Abstract: The characteristics of a slurry phase reactor are contrasted with those of a conventional tubular fixed bed reactor (TFBR) for the conversion of synthesis gas to long chain hydrocarbons. Hydrodynamic information needed for the design of a commercial scale slurry phase Fischer–Tropsch (FT) reactor were obtained from experiments carried out on a 1 m internal diameter pilot plant reactor. The kinetics, selectivities and deactivation mechanisms of Fe and supported Co FT catalysts are compared for both slurry phase and fixed bed operation. The combined advantages of the slurry phase reactor and a very active Co catalyst create the opportunity to convert remote natural gas to high quality middle distillates in a cost effective manner.
TL;DR: In this paper, a new method combining the precipitation of the metal precursor (cobalt nitrate) by oxalic acid with the hydrolysis and condensation of the silicium precursor (tetraethoxysilane) was proposed.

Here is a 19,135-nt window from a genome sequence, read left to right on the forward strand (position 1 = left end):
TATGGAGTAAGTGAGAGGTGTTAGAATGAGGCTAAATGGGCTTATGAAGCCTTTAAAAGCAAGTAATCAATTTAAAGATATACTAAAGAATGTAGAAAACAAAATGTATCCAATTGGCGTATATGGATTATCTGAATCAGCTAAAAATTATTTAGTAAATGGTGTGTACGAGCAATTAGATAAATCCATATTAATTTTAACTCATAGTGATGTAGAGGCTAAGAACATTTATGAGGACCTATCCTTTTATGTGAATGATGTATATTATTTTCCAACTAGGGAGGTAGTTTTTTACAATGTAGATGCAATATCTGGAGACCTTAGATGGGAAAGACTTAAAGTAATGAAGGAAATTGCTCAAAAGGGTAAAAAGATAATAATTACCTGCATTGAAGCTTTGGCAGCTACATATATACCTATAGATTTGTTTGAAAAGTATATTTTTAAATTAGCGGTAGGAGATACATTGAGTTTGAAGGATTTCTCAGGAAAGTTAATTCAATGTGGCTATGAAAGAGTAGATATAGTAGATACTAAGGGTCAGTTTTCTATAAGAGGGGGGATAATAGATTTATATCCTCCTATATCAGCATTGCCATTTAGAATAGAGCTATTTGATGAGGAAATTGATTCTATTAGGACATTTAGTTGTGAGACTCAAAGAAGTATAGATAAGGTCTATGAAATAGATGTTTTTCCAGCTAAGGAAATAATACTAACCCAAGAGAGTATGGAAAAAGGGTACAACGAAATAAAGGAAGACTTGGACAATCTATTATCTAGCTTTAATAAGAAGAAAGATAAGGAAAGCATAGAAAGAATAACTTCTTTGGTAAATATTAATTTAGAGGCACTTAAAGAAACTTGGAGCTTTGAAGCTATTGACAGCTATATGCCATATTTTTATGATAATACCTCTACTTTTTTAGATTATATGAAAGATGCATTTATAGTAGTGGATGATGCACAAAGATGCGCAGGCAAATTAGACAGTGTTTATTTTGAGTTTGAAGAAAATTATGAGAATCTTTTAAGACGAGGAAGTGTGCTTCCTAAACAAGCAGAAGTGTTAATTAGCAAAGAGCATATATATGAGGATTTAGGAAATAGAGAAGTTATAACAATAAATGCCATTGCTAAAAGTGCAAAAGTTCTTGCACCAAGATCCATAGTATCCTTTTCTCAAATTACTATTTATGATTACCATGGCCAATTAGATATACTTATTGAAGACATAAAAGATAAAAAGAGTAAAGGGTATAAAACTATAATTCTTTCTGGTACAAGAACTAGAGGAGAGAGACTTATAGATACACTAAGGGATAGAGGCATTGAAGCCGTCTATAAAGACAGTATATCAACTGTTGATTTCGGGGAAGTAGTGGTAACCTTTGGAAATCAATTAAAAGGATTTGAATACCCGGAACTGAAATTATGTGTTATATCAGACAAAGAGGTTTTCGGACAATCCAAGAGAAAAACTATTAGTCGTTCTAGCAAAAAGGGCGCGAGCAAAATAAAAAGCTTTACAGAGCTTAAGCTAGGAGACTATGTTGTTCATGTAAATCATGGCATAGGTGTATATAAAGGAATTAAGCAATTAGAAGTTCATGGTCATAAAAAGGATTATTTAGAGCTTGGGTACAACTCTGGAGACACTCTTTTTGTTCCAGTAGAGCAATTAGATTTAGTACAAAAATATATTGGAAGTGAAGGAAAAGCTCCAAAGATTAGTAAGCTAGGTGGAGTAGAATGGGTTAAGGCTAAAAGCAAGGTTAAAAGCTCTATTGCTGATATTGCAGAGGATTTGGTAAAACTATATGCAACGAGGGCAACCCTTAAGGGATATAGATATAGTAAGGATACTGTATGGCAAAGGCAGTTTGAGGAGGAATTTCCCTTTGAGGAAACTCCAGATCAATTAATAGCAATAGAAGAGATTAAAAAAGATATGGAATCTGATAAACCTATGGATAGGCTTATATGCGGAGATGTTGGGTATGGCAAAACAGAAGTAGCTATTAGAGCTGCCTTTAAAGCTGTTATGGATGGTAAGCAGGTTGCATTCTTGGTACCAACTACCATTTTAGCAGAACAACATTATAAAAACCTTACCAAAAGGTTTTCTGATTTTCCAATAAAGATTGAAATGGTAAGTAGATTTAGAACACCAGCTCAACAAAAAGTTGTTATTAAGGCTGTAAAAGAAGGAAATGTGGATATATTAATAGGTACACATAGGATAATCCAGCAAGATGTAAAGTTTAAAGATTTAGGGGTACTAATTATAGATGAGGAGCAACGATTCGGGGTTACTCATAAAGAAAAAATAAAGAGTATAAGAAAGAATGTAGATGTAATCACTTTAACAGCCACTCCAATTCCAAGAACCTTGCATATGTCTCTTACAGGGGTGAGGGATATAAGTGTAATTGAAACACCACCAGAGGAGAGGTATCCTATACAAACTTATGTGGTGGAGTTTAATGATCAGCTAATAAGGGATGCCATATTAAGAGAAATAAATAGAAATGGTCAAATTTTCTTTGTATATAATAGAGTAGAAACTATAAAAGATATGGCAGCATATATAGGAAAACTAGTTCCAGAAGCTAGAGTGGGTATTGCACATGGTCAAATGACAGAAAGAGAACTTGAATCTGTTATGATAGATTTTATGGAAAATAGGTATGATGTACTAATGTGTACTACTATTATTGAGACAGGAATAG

Abstract: Silica supported cobalt catalysts have been prepared by a new method combining the precipitation of the metal precursor (cobalt nitrate) by oxalic acid with the hydrolysis and condensation of the silicium precursor (tetraethoxysilane). Depending on the pH during preparation, the textural properties (BET specific surface area, porosity) of the Co/SiO 2 catalysts can be modified. In an acid medium (pathway A), the resulting silica is constituted by a polymeric net with few branchings, the catalysts are microporous. In basic medium (pathway B) silica is composed of more branched polymers leading to mesoporous catalytic systems. After calcination, the only crystallized phase detected by XRD is the Co 3 O 4 spinel. At 773 K, the surface degrees of reduction of the catalysts at cobalt isocontent (25 wt.% Co) as determined by XPS is of 81% and 69% for systems prepared by pathways A and B, respectively. The presence of small unreduced Co II suggests the existence of non-crystallized cobalt silicate formed during the reduction by reaction of CoO with silica. The activity for the CO + H 2 reaction for the 25 wt.% catalysts prepared by pathway A increased with the specific surface area which can be controlled by the preparation parameters. The reduction degree has a direct influence on the selectivity for the Co/SiO 2 catalysts. The presence of a part of unreduced cobalt (in interaction with the support) results in a better selectivity to the C 5 –C 13 fraction (gasoline), whereas a higher reduction degree of cobalt favors the production of higher molecular weight hydrocarbons (waxes) (C 22 + selectivity > 40%).